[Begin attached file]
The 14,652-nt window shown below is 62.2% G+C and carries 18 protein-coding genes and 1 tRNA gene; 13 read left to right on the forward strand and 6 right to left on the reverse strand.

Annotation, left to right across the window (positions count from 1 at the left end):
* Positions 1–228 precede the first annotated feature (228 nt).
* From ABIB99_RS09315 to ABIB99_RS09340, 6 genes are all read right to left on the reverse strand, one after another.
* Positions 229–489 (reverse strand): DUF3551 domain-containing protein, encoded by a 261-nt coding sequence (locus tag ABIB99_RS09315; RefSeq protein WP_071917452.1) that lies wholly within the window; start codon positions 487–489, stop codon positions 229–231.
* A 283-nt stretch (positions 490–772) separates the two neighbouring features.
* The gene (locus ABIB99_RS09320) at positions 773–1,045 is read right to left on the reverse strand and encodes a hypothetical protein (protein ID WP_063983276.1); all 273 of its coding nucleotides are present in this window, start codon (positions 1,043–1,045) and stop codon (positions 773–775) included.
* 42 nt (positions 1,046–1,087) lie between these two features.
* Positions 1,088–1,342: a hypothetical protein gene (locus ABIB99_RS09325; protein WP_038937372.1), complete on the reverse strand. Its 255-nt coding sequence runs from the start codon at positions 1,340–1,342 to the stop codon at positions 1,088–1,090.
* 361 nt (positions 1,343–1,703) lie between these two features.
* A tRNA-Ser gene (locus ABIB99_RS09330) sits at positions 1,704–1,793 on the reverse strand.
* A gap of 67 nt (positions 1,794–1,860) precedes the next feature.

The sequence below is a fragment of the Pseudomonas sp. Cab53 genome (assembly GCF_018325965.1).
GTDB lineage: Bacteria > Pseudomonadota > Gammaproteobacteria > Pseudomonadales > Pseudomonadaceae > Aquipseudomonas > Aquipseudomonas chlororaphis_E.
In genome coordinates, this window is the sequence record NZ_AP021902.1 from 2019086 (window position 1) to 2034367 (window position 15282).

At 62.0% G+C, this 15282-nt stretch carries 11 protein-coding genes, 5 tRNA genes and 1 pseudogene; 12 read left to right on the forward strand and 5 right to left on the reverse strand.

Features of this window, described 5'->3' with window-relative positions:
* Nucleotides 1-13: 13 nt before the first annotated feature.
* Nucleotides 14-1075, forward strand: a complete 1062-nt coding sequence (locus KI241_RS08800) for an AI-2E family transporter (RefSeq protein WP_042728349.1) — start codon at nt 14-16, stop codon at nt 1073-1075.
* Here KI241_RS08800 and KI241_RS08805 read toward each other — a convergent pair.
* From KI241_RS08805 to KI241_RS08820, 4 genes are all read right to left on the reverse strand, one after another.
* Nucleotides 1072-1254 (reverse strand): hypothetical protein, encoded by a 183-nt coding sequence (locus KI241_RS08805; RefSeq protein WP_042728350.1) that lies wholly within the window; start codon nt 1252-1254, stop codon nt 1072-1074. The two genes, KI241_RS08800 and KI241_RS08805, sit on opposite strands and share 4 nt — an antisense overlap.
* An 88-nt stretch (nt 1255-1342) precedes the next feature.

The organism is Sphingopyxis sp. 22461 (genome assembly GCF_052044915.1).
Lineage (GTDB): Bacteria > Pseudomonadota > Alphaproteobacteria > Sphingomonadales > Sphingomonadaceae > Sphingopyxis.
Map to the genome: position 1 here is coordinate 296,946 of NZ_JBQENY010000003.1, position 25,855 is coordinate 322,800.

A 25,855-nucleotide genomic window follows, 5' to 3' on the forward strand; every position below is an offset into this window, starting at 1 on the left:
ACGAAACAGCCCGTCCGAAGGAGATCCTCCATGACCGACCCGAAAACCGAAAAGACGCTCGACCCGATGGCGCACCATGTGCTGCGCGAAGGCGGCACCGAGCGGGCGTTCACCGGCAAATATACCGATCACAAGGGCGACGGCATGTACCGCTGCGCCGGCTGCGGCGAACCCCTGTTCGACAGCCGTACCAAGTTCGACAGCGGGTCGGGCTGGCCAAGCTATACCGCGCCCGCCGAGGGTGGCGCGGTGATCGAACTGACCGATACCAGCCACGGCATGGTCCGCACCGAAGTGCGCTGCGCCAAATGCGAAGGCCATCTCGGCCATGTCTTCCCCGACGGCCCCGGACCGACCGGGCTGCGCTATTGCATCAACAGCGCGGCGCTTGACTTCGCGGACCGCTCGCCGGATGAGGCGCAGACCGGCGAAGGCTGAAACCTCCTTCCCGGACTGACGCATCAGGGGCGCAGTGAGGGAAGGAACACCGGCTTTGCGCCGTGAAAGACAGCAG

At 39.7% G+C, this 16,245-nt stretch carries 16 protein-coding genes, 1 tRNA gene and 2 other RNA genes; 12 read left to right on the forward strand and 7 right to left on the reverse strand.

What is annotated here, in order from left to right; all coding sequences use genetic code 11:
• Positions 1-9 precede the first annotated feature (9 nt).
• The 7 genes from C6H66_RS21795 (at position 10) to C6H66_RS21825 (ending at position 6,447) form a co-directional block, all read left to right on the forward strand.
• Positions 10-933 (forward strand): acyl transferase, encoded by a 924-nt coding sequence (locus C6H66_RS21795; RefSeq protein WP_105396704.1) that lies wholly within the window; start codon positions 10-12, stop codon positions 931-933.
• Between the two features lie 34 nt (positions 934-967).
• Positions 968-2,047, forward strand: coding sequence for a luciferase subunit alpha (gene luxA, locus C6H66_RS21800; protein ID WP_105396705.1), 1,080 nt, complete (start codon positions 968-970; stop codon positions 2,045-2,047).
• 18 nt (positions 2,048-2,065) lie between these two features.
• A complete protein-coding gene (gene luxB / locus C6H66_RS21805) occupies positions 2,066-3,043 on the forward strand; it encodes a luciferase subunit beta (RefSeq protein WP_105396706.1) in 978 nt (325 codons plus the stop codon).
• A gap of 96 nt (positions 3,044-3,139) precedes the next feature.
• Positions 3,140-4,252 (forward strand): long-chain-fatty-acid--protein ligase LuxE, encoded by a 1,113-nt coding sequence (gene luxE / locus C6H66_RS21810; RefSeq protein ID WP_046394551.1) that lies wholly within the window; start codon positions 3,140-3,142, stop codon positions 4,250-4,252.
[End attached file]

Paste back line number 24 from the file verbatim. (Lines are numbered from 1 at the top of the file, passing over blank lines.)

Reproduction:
The organism is Sphingopyxis sp. 22461 (genome assembly GCF_052044915.1).